Since digital is the only channel available for these artisans to sell their products in current circumstances, and the future is still unknown, team Vceela is working to get artisans across Pakistan to access digital channels. We have quadrupled our capacity for digitizing the products and processes for these artisans and are investing heavily to speed up the entire process.
Free marketing Support:
Realizing that many of these micro-entrepreneurs are not in a position to market their products, we are multiplying our efforts to get their brands and products in front of their target audience and are investing in helping them market their brands through various digital channels.
As a replacement for physical exhibitions, which have been a major source of earning for many of these artisans, we ‘ll be doing digital exhibitions and helping them sell their products to local and international consumers.
Access to raw material :
Artisans are finding it really difficult to access raw materials to manufacture their products. We are helping them in getting access to these raw materials through our partners.
Microfinance / Access to credit:
To purchase raw materials and to keep a minimum stock, we are giving these artisans access to small and microloans. We are also keeping credit history for these artisans so that they can access the funds to keep their businesses up and running, whenever they are in need of such funds.
Since many of these artisans do not have a legal identity, they are usually not included in different government schemes and programmes. We are starting a legal campaign to get them their legal identity as formal workers. Recognition of home-based workers, through policies and laws, will be key in protecting them during adverse situations like the coronavirus pandemic.
Partnerships for progress
There’s only so much we can do alone. We strongly believe that partnerships are key to helping us scale the impact of our solution. Therefore, we invite Government institutions, Mobile Network Operators, Microfinance institutions, Legal fraternity, Product designers, NGOs, Vocational Institutions, Multilateral Organisations and anyone who can relate to this cause, to join hands and become a part of our mission and help us scale the impact of our solution.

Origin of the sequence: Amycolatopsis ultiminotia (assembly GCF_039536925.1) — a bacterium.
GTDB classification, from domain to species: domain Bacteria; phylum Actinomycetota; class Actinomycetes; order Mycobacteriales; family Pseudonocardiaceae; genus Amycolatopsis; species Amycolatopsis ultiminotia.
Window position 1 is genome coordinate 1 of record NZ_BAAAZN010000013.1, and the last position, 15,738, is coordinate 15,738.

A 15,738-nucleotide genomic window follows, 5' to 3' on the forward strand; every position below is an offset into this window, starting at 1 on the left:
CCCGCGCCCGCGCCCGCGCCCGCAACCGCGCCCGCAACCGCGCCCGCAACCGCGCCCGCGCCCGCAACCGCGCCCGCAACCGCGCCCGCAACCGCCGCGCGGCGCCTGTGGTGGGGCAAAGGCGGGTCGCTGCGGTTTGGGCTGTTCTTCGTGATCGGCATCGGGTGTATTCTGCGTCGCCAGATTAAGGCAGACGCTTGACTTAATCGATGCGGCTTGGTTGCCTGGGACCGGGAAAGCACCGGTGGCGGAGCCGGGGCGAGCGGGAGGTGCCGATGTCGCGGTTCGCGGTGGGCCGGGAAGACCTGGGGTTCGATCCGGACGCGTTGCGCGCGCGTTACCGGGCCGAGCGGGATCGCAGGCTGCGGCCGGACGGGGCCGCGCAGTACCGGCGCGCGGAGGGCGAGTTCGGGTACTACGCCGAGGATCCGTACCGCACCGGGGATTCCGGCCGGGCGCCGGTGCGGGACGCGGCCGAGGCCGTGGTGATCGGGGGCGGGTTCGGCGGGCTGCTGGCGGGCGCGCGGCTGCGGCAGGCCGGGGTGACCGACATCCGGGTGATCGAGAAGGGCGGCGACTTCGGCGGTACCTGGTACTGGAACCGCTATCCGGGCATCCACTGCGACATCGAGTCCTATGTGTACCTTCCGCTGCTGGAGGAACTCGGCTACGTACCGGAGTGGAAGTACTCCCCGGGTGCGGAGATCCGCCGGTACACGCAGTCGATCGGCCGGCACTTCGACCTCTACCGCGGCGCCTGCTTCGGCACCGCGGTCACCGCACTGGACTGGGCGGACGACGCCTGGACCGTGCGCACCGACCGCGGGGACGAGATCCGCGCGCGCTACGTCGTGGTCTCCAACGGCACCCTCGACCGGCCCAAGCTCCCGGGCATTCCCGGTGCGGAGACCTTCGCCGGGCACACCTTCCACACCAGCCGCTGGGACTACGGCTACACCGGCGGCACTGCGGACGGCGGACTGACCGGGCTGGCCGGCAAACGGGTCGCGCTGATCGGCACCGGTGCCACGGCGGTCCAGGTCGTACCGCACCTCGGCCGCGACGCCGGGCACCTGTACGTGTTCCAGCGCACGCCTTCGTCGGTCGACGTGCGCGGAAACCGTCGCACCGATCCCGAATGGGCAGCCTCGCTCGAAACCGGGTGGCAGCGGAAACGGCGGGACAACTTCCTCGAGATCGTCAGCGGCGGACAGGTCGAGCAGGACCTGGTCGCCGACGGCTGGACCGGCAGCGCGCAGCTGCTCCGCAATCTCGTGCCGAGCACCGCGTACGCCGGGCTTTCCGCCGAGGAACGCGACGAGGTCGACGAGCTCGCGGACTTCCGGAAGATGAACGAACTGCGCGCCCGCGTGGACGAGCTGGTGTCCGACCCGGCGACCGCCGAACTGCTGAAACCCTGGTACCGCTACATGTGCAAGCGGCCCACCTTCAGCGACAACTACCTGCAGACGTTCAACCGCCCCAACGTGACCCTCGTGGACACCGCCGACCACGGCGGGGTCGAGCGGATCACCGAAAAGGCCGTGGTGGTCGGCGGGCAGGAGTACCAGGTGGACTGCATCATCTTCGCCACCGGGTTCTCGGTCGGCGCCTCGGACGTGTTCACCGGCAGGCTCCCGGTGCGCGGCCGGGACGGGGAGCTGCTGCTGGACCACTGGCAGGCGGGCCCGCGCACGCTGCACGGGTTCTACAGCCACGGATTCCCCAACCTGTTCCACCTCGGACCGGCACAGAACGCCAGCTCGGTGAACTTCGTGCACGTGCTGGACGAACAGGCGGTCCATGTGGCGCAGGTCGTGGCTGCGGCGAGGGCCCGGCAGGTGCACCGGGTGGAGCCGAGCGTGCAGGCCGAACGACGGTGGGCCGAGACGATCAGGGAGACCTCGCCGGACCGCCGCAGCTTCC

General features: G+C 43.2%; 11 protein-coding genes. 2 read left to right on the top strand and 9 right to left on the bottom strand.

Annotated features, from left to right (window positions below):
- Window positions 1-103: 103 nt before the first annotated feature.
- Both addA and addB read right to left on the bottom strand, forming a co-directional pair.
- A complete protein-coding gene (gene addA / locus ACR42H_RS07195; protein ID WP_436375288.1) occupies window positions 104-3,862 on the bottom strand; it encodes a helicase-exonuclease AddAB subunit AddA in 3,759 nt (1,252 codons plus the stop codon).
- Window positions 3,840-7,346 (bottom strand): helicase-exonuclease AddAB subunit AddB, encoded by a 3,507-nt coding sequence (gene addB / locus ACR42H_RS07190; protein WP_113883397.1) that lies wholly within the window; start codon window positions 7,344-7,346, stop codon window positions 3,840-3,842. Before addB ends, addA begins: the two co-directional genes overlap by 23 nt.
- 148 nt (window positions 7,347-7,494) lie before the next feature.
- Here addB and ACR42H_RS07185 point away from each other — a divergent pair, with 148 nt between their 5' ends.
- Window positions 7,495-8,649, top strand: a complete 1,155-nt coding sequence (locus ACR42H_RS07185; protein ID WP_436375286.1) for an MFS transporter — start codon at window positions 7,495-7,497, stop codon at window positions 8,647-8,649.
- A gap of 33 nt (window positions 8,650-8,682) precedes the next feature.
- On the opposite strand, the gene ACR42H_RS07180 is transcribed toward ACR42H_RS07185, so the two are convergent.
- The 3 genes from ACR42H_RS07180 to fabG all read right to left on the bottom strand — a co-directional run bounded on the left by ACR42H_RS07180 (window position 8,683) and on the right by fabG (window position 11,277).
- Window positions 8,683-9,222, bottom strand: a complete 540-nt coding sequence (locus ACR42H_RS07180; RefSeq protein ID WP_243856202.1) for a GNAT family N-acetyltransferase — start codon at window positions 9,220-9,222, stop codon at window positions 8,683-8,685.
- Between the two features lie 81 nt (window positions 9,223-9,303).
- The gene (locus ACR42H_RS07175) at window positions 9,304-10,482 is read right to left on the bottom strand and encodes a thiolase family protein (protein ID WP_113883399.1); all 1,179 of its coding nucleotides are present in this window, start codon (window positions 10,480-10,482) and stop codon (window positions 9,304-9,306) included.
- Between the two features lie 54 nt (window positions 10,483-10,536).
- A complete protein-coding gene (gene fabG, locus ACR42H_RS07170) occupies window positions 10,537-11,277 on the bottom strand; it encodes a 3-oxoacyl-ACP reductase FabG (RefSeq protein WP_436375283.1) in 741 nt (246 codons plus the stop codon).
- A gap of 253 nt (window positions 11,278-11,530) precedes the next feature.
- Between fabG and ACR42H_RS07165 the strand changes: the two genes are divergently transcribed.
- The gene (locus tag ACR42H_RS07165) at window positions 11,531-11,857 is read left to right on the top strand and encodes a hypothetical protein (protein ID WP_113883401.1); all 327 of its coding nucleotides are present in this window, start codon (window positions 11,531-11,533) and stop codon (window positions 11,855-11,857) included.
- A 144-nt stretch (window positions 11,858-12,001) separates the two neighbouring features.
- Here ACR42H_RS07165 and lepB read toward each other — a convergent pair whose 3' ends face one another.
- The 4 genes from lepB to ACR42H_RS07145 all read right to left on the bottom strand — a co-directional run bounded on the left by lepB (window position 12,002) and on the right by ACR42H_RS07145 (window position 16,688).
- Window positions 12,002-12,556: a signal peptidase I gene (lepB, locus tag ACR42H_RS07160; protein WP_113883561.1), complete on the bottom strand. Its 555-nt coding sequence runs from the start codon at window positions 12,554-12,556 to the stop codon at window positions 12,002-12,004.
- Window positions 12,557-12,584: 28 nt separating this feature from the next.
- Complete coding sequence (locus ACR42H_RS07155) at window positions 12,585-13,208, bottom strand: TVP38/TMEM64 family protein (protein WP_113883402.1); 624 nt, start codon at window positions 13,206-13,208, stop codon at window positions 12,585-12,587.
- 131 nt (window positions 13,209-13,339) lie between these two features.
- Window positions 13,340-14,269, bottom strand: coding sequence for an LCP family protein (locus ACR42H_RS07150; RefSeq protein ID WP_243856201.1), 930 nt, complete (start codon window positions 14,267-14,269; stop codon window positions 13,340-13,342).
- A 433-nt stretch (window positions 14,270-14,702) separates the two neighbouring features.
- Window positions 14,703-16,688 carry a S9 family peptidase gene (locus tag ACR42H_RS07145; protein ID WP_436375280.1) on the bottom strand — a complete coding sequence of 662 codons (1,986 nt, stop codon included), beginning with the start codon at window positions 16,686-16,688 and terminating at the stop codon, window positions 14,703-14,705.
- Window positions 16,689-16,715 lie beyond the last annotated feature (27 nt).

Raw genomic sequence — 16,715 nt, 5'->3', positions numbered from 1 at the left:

We would suggest that instead of giving cash handouts, the government should invest in the value-added products these artisans are making. This will keep their businesses up and running. The government will get the investment back when these products are sold.
It’ll be helpful in increasing the exports of Pakistan and putting Brand Pakistan on the map of the world. This will also help create thousands of new jobs and retain the old ones. Vceela can help in selling these products in local and international markets and give a data-based insight into the government for doing so.
For Microfinance institutions, this is the right time to invest in the skill of these artisans. Access to credit can go a long way in helping these artisans stand on their own feet. Mobile Network Operators can join hands with us to help us scale our movement aimed at rapid digitization of products and processes for these artisans.
One result of worldwide self-isolation will be a major increase in online buying instead of hands-on retail. Few craftspeople have the technical and economic resources or know-how to go online; those of us in the craft sector have to equip ourselves to help them.
NGOs and civil society initiatives will be able to absorb risks of slowdown, but for only some time. So, a holistic strategy is required to ensure that these artisans don’t go out of work
But, if this has to sustain, the ecosystem must act together. All the relevant stakeholders should come together to provide access to infrastructure, capacity building, providing liquidity and data intelligence to galvanize mass entrepreneurship and ensure that artisans do not go out of work.